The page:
Zur sozialen Differenzierung in den preußischen Hansestädten im Spätmittelalter
On the social diversification in Hanseatic towns in Prussia in the late Middle Ages
Languages of publication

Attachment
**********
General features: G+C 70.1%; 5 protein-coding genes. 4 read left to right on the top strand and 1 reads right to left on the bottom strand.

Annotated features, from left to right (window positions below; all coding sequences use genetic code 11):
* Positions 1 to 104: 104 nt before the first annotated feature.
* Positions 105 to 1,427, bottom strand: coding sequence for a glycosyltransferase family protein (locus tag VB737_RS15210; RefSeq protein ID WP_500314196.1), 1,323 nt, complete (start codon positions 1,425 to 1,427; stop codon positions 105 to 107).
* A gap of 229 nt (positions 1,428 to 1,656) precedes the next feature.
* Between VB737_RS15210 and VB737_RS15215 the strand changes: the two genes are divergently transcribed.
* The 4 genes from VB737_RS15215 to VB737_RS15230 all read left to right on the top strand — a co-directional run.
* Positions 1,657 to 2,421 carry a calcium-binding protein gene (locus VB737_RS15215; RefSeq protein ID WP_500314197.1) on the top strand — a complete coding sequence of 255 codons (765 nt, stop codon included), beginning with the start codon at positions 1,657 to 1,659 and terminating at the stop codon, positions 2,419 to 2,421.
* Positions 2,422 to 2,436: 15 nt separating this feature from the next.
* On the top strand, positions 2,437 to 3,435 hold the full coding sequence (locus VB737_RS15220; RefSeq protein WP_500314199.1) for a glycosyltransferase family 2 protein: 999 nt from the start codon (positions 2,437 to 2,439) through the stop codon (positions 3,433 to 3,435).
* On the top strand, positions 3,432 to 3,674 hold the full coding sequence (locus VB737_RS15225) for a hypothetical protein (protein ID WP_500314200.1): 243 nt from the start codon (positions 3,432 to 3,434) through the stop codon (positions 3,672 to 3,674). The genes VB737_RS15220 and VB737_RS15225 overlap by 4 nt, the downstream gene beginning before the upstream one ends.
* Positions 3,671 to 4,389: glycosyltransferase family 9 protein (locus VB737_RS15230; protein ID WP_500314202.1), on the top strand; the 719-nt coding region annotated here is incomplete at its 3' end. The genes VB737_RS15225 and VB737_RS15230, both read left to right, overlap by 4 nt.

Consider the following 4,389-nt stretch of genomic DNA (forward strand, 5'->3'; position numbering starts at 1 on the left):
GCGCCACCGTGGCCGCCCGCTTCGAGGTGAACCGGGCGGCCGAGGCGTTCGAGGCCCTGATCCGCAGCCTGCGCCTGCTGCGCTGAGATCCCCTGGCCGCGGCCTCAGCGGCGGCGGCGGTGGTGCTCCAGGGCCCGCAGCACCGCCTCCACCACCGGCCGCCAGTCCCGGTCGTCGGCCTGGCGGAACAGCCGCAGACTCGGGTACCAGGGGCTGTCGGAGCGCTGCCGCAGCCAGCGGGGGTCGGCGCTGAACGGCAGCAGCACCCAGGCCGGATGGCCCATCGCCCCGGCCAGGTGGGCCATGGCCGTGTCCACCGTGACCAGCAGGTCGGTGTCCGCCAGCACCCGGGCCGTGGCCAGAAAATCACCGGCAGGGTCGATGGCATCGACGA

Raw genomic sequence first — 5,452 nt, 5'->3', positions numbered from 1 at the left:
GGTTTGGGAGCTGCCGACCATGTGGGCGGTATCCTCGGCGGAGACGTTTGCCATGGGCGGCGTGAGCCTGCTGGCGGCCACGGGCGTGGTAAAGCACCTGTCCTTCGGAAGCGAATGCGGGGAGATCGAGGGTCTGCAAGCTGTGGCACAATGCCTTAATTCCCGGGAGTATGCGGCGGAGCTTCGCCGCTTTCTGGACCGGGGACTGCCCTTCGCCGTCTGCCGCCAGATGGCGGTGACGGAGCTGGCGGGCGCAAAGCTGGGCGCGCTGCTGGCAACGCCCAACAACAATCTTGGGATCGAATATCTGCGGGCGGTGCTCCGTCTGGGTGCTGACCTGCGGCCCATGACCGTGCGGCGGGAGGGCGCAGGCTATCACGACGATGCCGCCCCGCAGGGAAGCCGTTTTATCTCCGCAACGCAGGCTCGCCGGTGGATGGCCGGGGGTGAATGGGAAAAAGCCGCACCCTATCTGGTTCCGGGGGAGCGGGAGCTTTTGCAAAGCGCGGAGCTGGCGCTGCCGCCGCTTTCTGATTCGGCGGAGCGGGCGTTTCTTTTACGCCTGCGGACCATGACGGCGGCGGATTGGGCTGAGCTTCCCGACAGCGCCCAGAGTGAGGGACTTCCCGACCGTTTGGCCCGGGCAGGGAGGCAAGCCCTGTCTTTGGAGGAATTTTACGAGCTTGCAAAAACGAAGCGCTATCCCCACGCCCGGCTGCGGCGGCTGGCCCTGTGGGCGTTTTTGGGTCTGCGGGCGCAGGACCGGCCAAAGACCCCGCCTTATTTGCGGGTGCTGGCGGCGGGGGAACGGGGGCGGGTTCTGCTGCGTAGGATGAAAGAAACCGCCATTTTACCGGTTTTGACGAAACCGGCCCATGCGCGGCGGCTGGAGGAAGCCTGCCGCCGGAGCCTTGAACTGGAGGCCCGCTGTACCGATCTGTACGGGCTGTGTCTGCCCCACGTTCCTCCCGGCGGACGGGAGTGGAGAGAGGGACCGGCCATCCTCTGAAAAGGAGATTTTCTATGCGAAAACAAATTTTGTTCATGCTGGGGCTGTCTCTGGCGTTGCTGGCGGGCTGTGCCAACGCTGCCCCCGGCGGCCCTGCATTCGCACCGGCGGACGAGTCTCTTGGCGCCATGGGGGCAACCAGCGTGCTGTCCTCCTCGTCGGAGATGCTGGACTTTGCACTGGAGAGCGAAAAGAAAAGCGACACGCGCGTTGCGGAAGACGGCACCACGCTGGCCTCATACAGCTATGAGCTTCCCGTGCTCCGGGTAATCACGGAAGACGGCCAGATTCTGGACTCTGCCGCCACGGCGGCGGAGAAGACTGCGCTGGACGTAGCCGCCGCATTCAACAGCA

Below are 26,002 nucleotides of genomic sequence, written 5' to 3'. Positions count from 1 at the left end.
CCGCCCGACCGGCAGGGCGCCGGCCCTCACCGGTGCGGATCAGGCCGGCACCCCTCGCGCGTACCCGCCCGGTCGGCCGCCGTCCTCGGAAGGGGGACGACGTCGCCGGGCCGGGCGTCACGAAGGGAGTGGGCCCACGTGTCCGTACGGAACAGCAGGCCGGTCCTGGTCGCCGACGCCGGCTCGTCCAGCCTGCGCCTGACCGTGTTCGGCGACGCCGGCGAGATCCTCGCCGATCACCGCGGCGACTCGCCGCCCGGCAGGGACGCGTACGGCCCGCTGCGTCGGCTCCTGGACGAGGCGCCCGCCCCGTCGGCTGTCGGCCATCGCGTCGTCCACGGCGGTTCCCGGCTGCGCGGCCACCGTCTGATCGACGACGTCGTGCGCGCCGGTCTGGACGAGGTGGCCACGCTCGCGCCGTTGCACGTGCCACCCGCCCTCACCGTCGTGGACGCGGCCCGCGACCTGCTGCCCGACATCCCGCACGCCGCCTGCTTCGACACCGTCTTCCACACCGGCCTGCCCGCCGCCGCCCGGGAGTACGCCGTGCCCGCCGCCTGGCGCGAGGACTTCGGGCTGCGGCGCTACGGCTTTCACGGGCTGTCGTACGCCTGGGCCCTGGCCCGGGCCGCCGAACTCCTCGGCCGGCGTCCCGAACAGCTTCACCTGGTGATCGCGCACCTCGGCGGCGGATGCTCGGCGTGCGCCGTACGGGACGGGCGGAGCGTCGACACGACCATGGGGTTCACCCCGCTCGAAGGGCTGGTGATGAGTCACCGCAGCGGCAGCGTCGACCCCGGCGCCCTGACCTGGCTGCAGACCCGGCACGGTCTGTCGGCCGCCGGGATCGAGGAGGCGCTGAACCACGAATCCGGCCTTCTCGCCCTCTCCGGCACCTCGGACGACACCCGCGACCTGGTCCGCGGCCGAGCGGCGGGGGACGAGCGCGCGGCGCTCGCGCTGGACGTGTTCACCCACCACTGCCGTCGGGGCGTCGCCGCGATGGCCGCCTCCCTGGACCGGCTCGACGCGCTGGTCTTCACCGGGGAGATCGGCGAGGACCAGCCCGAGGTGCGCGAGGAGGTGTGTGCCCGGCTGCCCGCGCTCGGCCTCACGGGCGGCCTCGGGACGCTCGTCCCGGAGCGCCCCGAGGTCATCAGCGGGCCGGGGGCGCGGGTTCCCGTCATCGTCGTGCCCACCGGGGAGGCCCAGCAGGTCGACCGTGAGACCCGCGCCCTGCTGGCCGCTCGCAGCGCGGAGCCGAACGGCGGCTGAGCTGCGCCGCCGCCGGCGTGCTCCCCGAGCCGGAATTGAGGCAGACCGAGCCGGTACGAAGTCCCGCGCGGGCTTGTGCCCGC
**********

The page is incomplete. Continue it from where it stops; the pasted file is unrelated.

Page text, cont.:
The source base of the research presented here were city statutes [German: Willkür], state regulations issued by the territorial ruler and other documents revealing the manner in which various social groups were perceived. The research problem was presented in the form of a comparative study with the use of sources from other Hanseatic towns of the Baltic zone. The author poses a question about the infl uence of social and political conditions on the perception and representation of the social order in cities. The author also addresses the question concerning the idea of social diversifi cation shared by all Hanseatic towns. The research shows that an oligarchic governing group and a dychotomic division in which merchants were contrasted with the rest of people are typical of a Hanseatic town. Unlike other regions of the Baltic zone, Prussian towns were retarded in terms of social diversifi cation in the municipal anti-luxury legislation. It was not until the end of the 15th and 16th centuries that city statutes issued in Prussian towns determined the choice of clothes and the splendour of family ceremonies depending on social class (profession, wealth, offices held). It is characteristic that this type of diversifi cation appears as early as the first half of the 15th century in regulations introduced by the territorial ruler (the Teutonic Order), which were not included in the collections of city statutes in big Prussian towns – except in Malbork. The author puts forward a hypothesis that the ruling classes in big Prussian towns at the time of political competition with the Teutonic Order and during the Thirteen Years‘ War (1454–1466) tried to create an egalitarian picture of society to legitimise their position towards the territorial ruler.
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